John Feierabend

Dr. John Feierabend is considered one of the leading authorities on music and movement development in childhood. He is a Professor Emeritus of Music Education at The Hartt School of the University of Hartford and is a past President of the Organization of American Kodály Educators. He has given presentations in all 50 states and many other countries. He is the author of over 70 books, recordings, and DVDs, several of which served as the inspiration for the award winning PBS children’s television series Lomax: The Hound of Music.

Dr. Feierabend has been honored as a Lowell Mason Fellow by the National Association for Music Education (NAfME); named University Educator of the Year by the Connecticut Music Educators Association; received the outstanding alumni award from Wayne State University; received the Outstanding Educator Award from the Organization of American Kodály Educators, the James Bent Award for outstanding achievement in scholarship and creativity from the University of Hartford, and was the first U.S. recipient of the LEGO Prize, an international award given annually to “an individual who has made a distinctive contribution to the betterment of children.” 

Dr. Feierabend continues to be committed to collecting, preserving and teaching the diverse folk music of our country and using that folk music as a bridge to help children understand and enjoy classical music. Dr. Feierabend’s creativity and research has resulted in two music methods; First Steps in Music, a music and movement program for infants through elementary-aged children and Conversational Solfege, a music literacy method suitable for elementary through college-aged student.

Dr. Feierabend’s teaching has provided thousands of teachers and their students with the materials and techniques to help build community through music by evoking enthusiastic participation of all people. To that end his approach strives for all people to become tuneful, beatful and artful through research based and developmentally appropriate pedagogies while promoting the use of quality literature. In the summer of 2012 a group of dedicated and like-minded educators honored Dr. Feierabend’s 40 plus years of teaching and research with the formation of the Feierabend Association for Music Education. For more information go to: www.feierabendmusic.org and www.giamusic.com/feierabend.

The full list of Dr. Feierabend’s publications is available through his publisher, GIA Publications.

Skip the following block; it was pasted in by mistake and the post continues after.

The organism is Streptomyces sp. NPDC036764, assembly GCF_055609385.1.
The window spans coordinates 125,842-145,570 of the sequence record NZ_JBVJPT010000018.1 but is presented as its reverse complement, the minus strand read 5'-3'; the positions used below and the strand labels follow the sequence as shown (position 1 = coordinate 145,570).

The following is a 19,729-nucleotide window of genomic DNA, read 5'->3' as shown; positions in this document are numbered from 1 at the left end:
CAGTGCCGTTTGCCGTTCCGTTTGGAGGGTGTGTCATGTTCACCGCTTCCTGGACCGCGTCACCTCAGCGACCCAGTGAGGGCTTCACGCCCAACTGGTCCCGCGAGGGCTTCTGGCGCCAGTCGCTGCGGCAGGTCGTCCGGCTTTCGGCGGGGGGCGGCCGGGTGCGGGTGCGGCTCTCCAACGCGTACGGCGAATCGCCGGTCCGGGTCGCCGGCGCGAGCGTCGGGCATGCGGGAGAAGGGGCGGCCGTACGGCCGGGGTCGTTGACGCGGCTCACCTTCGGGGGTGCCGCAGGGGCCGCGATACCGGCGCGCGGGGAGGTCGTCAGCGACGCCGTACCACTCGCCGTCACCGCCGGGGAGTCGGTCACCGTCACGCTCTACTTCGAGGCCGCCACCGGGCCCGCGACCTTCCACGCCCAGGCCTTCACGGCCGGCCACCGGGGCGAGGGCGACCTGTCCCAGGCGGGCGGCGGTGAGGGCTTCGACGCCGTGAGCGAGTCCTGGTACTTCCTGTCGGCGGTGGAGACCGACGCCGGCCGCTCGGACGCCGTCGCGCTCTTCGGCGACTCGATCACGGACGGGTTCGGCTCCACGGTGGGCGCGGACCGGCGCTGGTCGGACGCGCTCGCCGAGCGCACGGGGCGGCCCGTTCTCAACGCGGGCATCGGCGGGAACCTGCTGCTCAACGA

John Feierabend’s 2019 Fall Institute Events

Thursday, October 17

First Steps in Music: Vocal Development in the Early Years

Breakout 2 (10:30 AM – 11:45 AM) | Gratz Room 4G

During the early learning years, children can acquire musical sensitivities which will provide them with a lifetime of expressive and accurate singing intuitions. This lively session will present insights and activities that can foster those intuitions in children from three to age nine, through the use of folk songs and games.

Building a Community with Folk Dancing

Lunchtime Event (12:00 PM – 1:00 PM) | Anderson Hall

Come gather and learn a few simple and fun American Folk Dances that build community.

Teaching Music Literacy Using Conversational Solfege

Breakout 4 (2:45 PM – 4:00 PM) | Borwell Dining Room

Through carefully sequenced activities, this fun workshop will demonstrate how to enable students to joyfully assimilate the content and skills necessary to become musically literate including the acquisition of listening, rhythmic and melodic reading, dictation, composition, and improvisation in an intuitive manner. Participants will experience a curriculum that grows out of tonal and rhythmic elements that exist in folk song literature. Each rhythm or tonal element will be explored in patters, songs and themes from classical literature.

Endangered Musical Minds

Keynote Address (4:15 PM – 5:15 PM) | Buchanan Chapel

All of us are born with some potential to succeed with music. But, with inappropriate or no music experiences in the early years, we can lose our intuitiveness for making accurate and sensitive musical responses. The future success of musical performers as well as basic musical participation in daily life is significantly dependent upon appropriate early intervention. Here is critical information about how we learn to think music and what can be done to help develop that skill.

Friday, October 18

Adding Harmony and Improvisation to Your Youth Choir

Breakout 5 (10:15 AM – 11:30 AM) | Gratz Room 4G

During this session participants will learn fun and easy strategies for introducing part-singing. Activities will include adding bass-line melodies to songs, partner songs, games for tuning in parts, and delightful rounds and canons organized by difficulty.

Teaching Music Literacy Using Conversational Solfege (repeat session)

Breakout 7 (4:15 PM – 5:30 PM) | Gratz Room 4G

Through carefully sequenced activities, this fun workshop will demonstrate how to enable students to joyfully assimilate the content and skills necessary to become musically literate including the acquisition of listening, rhythmic and melodic reading, dictation, composition, and improvisation in an intuitive manner. Participants will experience a curriculum that grows out of tonal and rhythmic elements that exist in folk song literature. Each rhythm or tonal element will be explored in patters, songs and themes from classical literature.

Saturday, October 19

Adding Harmony and Improvisation to Your Youth Choir (repeat session)

Breakout 8 (10:15 AM – 11:30 AM) | Gratz Room 5G

During this session participants will learn fun and easy strategies for introducing part-singing. Activities will include adding bass-line melodies to songs, partner songs, games for tuning in parts, and delightful rounds and canons organized by difficulty.